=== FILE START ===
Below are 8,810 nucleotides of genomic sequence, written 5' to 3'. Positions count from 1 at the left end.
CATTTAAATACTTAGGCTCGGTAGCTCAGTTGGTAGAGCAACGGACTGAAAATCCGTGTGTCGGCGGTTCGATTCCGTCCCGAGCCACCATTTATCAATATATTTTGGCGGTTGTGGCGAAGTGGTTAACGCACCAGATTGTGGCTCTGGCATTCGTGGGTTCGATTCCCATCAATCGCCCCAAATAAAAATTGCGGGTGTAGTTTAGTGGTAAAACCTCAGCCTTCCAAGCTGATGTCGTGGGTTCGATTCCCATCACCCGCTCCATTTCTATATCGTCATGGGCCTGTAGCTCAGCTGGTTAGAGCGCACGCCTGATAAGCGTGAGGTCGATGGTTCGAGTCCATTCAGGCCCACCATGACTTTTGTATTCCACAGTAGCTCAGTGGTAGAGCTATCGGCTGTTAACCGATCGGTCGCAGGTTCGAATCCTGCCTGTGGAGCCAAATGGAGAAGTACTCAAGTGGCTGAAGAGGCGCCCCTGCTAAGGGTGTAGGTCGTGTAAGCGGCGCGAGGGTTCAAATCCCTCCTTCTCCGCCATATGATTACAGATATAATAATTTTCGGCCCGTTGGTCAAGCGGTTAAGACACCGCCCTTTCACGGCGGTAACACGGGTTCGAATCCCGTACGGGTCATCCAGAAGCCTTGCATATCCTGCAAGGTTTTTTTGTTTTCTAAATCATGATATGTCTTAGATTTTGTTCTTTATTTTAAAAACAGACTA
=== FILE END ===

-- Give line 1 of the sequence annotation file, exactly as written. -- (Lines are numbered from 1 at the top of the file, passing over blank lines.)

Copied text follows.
Below are 8,810 nucleotides of genomic sequence, written 5' to 3'. Positions count from 1 at the left end.